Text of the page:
Sharples’ Historians Lift the Lid on the Industrial Revolution

By 24 March 2017June 2nd, 2021No Comments

51 Year 8 students visited Quarry Bank Mill, in Cheshire, this week to explore one of the first 18th century cotton mills. On a beautiful spring day, we toured the mill to see the working machinery in action. We also enjoyed a guided tour of the Apprentice House, where up to 90 apprentices as young as 9 years of age lived while they worked 12 hour days (6 days a week!) in the mill.

Highlights included: the chance to see different generations of spinning and weaving technology demonstrated by experts from the pre-industrial spinning wheel and hand-weaving loom, through to the Spinning Jenny and Flying Shuttle.  We also saw a 20th century Spinning Mule that spun over a hundred threads simultaneously and the powered looms where the shuttles flew faster than the eye could see. Even a few powered machines working together made such a racket that students couldn’t hear themselves speak. We could imagine what it would be like with many dozens of machines in a large mill.

The mill staff really brought the experience to life as students were given the chance to do the jobs that 18th century children did in the mill such as: picking up scraps; carrying the can or mending broken threads.  Our students completed the tasks under time pressure and with plenty of verbal “encouragement” from their friends.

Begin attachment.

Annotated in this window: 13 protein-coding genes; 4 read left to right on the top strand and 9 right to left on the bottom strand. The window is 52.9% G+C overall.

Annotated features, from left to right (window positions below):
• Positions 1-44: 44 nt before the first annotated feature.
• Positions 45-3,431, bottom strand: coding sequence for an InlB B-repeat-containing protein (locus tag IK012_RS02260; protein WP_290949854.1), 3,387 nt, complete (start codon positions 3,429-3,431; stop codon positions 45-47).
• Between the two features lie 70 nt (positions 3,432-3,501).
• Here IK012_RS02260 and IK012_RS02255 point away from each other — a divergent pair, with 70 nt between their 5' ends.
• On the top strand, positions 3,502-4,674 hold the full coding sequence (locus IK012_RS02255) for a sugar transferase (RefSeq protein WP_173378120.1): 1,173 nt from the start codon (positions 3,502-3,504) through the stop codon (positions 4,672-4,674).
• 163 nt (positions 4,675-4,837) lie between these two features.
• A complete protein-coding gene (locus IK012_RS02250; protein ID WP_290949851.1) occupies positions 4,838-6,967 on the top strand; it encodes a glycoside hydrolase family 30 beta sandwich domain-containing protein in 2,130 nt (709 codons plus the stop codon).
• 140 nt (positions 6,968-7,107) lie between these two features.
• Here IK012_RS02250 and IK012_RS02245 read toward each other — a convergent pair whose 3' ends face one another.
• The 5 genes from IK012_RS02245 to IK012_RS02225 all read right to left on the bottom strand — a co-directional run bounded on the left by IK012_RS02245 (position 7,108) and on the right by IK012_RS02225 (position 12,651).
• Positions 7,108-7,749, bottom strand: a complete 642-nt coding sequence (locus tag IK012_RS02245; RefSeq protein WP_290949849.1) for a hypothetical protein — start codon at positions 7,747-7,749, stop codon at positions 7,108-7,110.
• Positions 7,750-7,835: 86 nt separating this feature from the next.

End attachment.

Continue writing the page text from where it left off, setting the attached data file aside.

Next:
In the Apprentice House, the young mill workers (often brought to the mill from workhouses as far away as London) did their school work after a 12 hour day in the mill! Sleeping arrangements were two to a straw mattress and thirty to a dormitory with chamber pots beneath the bed. Breakfast was porridge and lunch was more porridge in a hard fistful taken down to the mill to be eaten during the day. Sharples’ students had plenty to be grateful for when they looked back at life two centuries ago and compared it to today.

All in all, we had a great day out!   We made a tremendous impression as the staff at the mill praised our students for their “Amazing questions!” and for “Being so polite and interested.” It was a great boost to our studies on The Industrial Revolution in Year 8 History this term.